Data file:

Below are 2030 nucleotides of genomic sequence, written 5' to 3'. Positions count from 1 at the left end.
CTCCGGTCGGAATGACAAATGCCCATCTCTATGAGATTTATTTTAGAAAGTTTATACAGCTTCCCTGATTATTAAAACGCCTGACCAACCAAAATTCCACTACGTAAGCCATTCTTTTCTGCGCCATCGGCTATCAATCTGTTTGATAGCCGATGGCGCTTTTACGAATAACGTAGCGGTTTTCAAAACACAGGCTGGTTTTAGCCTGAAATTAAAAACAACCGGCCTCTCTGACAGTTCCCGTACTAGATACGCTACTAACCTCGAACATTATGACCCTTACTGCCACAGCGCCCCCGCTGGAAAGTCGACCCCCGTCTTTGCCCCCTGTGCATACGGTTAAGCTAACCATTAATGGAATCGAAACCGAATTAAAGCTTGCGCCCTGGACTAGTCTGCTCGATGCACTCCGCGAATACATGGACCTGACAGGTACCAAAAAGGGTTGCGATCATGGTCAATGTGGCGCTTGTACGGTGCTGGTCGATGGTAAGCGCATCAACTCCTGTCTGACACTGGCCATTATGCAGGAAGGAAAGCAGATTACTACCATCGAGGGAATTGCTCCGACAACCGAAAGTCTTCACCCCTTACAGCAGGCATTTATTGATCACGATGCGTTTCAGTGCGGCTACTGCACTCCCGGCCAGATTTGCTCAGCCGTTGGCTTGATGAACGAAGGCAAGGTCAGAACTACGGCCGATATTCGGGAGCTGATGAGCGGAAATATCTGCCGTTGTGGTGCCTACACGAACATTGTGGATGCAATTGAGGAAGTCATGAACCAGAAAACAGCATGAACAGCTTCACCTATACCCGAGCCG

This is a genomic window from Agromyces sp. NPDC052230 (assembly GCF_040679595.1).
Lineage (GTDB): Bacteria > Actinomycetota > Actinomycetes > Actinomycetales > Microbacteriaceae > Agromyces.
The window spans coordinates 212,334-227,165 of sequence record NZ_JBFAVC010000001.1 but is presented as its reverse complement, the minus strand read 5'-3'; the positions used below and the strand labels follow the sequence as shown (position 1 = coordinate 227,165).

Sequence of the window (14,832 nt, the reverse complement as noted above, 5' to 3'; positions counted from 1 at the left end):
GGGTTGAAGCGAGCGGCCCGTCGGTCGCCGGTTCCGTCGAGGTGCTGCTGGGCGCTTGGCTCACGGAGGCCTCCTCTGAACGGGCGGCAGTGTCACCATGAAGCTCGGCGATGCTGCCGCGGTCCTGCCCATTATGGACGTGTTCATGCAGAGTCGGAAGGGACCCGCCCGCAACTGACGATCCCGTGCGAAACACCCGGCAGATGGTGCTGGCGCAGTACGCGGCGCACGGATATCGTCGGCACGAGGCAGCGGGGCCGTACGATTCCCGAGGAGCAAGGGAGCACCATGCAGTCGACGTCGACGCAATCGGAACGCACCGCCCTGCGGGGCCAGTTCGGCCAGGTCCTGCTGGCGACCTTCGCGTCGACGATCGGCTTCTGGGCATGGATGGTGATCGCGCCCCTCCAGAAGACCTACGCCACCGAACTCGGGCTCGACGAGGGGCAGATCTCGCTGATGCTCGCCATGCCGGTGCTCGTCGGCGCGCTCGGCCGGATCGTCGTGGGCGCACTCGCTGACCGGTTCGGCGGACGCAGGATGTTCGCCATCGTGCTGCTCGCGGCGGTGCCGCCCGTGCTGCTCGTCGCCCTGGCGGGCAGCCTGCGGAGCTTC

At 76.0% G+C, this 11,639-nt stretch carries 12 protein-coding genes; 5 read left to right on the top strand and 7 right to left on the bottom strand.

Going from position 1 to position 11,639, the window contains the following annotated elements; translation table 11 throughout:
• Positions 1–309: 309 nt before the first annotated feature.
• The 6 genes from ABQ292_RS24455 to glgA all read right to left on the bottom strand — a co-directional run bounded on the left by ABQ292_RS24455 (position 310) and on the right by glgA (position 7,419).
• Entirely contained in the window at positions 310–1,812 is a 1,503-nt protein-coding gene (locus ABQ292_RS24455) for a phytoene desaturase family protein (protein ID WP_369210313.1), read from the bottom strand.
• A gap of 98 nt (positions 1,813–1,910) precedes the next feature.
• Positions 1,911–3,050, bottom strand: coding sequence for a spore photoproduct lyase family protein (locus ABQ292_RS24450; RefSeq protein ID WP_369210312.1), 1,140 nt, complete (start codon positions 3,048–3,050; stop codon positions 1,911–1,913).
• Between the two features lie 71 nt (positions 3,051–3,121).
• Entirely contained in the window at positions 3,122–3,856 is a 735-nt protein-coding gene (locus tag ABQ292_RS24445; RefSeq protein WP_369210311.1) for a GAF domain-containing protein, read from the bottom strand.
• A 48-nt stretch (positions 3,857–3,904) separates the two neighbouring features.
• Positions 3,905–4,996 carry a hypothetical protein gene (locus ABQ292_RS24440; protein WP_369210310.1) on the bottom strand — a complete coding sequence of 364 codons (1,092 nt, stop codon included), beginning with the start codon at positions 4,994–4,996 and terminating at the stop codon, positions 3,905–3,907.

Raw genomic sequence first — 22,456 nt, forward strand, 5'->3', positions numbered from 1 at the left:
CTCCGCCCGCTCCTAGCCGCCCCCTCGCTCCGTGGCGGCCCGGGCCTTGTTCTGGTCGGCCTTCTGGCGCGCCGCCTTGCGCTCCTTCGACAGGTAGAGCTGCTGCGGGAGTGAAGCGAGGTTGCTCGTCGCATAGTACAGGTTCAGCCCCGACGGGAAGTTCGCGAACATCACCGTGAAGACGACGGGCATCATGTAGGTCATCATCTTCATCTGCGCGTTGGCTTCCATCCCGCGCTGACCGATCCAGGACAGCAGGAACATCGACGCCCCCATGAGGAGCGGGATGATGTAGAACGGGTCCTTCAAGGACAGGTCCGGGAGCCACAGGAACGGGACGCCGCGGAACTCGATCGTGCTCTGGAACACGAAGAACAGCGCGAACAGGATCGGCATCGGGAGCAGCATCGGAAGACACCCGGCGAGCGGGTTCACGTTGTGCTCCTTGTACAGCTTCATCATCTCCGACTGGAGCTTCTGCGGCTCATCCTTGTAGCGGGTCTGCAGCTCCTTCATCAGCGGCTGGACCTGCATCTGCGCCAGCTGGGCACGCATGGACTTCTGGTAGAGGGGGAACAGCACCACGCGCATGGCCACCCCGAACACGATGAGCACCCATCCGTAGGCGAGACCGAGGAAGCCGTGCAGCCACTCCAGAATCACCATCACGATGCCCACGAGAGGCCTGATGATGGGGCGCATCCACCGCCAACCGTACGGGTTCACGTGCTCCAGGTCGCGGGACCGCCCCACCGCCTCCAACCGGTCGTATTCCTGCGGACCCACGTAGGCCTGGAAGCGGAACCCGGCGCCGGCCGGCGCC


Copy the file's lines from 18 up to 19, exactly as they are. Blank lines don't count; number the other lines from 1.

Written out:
• Positions 3,905–4,996 carry a hypothetical protein gene (locus ABQ292_RS24440; protein WP_369210310.1) on the bottom strand — a complete coding sequence of 364 codons (1,092 nt, stop codon included), beginning with the start codon at positions 4,994–4,996 and terminating at the stop codon, positions 3,905–3,907.

Raw genomic sequence first — 22,456 nt, forward strand, 5'->3', positions numbered from 1 at the left: